Option Trade of the Week – Health Bear … Sort Of

September 12, 2023

Dear [[firstname]],

No marketing this week … you deserve a week off. Let’s get to the trade …

Here is your Option Trade of the Week, as given to our Terry’s Tips Insider Members as part of the Saturday Report. With no earnings reports to play with, I’m going with an ETF that hasn’t done a whole lot lately. To make the trade more attractive, the credit went up slightly today (for a change), so you should be able to enter tomorrow at a decent price.

Good luck with the trade …

Health Bear … Sort Of

With no notable earnings reports this week, we’re turning to an ETF that’s done little of late. It’s the SPDR Health Care ETF (XLV), which holds such heavyweights as UnitedHealth Group (UNH), Eli Lilly (LLY), Merck (MRK), Johnson & Johnson (JNJ) and Amgen (AMGN) among its top 10 holdings. This trade is a bearish credit spread, though I’m not particularly bearish on the sector. I’m not bullish, either. But that’s the beauty of credit spreads. You can be more neutral than directional and still collect a maximum profit so long as the short strike remains out of the money. It’s a forgiving strategy that caters to those who don’t have a strong directional bias.

I’m using a bearish call spread for this trade because the overhead 135 level has proven difficult for XLV to overcome throughout most of 2023. In fact, the ETF has closed above this mark only a handful of times since January. Recent attempts to take out 135 were rejected in April, August and July.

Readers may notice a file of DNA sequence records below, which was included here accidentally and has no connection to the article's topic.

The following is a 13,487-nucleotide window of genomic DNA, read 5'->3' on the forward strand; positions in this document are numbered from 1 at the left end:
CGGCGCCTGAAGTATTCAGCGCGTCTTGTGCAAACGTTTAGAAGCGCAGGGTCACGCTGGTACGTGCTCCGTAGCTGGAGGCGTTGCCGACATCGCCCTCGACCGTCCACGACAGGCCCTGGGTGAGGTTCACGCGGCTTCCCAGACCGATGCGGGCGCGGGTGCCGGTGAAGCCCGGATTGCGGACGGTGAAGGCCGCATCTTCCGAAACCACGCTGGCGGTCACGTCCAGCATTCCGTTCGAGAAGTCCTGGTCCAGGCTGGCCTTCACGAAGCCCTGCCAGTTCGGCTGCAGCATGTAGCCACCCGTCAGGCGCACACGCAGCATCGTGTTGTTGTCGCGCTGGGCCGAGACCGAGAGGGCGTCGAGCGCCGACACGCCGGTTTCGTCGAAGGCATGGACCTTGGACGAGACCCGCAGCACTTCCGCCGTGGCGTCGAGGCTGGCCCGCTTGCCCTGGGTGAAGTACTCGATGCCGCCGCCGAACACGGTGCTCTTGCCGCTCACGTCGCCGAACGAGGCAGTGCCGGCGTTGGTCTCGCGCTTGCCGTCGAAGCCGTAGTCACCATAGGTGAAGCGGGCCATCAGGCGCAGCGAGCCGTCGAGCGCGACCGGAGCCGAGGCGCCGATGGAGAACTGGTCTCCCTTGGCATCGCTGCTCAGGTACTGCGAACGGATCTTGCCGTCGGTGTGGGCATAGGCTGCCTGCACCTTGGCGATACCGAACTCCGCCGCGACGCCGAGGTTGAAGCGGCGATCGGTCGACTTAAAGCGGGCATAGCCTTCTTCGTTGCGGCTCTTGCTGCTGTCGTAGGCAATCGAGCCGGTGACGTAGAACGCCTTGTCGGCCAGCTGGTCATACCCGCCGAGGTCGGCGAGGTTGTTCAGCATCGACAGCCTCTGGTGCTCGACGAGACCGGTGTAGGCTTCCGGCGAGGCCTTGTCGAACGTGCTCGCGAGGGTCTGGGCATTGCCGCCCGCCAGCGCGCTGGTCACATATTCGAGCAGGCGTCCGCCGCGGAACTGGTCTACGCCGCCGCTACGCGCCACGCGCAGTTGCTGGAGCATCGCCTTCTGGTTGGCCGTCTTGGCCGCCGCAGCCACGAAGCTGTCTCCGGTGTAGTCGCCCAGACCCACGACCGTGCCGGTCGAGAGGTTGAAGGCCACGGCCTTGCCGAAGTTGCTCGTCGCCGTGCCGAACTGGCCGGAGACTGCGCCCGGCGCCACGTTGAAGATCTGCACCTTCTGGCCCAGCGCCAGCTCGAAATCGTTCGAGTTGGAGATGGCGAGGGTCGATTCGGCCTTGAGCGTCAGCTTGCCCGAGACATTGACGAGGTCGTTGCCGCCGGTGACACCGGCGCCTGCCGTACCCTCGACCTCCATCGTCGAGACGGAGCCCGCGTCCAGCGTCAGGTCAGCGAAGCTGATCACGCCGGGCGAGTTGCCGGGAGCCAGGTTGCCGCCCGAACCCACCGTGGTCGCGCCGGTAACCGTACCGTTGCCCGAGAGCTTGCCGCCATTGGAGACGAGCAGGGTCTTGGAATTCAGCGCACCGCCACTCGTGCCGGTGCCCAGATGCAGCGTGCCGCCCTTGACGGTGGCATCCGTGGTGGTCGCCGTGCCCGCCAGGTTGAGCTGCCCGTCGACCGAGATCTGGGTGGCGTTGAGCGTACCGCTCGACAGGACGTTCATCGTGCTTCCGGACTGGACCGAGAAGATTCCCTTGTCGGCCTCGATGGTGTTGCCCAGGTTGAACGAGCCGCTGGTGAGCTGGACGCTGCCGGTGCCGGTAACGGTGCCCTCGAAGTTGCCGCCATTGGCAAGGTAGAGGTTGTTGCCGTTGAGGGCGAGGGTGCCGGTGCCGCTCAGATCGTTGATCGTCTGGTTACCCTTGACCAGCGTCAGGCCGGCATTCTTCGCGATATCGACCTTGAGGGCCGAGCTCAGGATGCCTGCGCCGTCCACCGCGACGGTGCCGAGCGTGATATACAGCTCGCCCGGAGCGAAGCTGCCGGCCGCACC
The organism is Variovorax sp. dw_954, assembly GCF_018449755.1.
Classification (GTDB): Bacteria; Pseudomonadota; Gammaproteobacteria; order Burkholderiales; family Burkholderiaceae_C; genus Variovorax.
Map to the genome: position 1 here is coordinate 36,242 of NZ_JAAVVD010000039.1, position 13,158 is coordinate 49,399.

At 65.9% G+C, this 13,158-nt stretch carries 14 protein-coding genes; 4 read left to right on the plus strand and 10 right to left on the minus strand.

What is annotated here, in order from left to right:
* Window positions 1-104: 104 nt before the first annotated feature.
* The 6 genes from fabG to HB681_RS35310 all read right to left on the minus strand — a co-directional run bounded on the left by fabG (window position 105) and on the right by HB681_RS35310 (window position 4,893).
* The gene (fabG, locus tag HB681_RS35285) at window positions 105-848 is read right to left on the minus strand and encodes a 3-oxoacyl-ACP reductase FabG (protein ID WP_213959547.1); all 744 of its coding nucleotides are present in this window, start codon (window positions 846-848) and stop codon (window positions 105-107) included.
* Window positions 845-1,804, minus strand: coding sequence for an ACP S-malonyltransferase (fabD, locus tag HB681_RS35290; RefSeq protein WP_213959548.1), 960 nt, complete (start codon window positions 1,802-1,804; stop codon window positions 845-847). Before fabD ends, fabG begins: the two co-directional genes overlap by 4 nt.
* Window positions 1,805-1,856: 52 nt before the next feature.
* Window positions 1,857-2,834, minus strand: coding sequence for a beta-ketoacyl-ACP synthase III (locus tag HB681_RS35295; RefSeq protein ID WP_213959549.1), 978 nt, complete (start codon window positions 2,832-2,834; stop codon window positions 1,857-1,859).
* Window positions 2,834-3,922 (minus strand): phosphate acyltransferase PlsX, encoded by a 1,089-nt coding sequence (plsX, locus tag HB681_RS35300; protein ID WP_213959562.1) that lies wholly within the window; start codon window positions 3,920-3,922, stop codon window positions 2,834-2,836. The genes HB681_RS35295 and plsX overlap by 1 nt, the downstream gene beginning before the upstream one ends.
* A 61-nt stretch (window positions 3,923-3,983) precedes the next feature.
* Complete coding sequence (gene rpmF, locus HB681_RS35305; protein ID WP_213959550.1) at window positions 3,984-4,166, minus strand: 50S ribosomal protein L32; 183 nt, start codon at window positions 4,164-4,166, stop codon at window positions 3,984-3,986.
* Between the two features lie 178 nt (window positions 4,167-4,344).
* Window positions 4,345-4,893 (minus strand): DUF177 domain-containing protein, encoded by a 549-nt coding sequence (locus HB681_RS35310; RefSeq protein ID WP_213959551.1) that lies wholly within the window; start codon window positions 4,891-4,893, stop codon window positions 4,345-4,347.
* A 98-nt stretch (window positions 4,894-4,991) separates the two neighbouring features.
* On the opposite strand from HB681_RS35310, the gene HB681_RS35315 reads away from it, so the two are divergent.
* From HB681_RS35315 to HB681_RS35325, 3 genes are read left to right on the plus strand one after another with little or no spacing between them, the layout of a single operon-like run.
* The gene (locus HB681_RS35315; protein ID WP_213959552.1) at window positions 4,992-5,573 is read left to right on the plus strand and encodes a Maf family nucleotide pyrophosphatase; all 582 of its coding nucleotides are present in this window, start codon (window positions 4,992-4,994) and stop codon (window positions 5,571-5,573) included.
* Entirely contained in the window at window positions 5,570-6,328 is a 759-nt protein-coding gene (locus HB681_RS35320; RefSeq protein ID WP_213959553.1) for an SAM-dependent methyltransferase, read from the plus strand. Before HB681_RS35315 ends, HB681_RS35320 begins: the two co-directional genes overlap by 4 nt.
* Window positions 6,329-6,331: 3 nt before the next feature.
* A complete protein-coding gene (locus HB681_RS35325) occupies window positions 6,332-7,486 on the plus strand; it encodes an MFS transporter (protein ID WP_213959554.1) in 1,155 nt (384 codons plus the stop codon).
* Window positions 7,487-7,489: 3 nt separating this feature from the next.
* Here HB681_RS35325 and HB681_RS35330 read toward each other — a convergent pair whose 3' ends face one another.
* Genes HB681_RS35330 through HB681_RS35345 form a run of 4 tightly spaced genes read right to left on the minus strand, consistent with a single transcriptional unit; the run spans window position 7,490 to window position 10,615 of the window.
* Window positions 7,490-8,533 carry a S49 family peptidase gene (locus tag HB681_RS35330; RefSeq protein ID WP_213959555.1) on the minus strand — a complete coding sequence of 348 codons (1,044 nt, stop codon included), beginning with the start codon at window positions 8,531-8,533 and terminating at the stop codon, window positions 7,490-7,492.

Although XLV currently sits below all its major moving averages, it hasn’t respected these trendlines for support or resistance for much of the year. So, even though the 20-day, 50-day and 200-day moving averages lie between the current XLV price and the 135 level, I’m not relying on their potential for resistance. This is more about the 135 level acting as a top in recent months.

Note that this trade extends into the start of the next earnings season. In fact, four of XLV’s top 10 holdings, including UNH and JNJ, report before the spread expires on Oct. 20. However, given XLV’s performance this year (down around 3%) and the fact that it’s gone nowhere for seven months, I’m not expecting earnings from a few XLV names to give the ETF a huge shot in the arm prior to expiration.

If you agree that XLV will continue its “meh” performance, consider the following credit spread trade that relies on XLV staying below $135 (blue line) through expiration in 6 weeks:

Buy to Open the XLV 20 Oct 137 call (XLV231020C137)
Sell to Open the XLV 20 Oct 135 call (XLV231020C135) for a credit of $0.40 (selling a vertical)

This credit is $0.04 less than the mid-point price of the spread at Friday’s $132.06 close.  Unless XLV sinks sharply at the open on Monday, you should be able to get close to that price.

The commission on this trade should be no more than $1.30 per spread. Each spread would then yield $38.70. This trade reduces your buying power by $200, making your net investment $161.30 per spread ($200 – $38.70). If XLV closes below $135 on Oct. 20, the options will expire worthless and your return on the spread would be 24% ($38.70/$161.30).  

Thank you again for being a part of the Terry’s Tips newsletter.

Happy trading,

Jon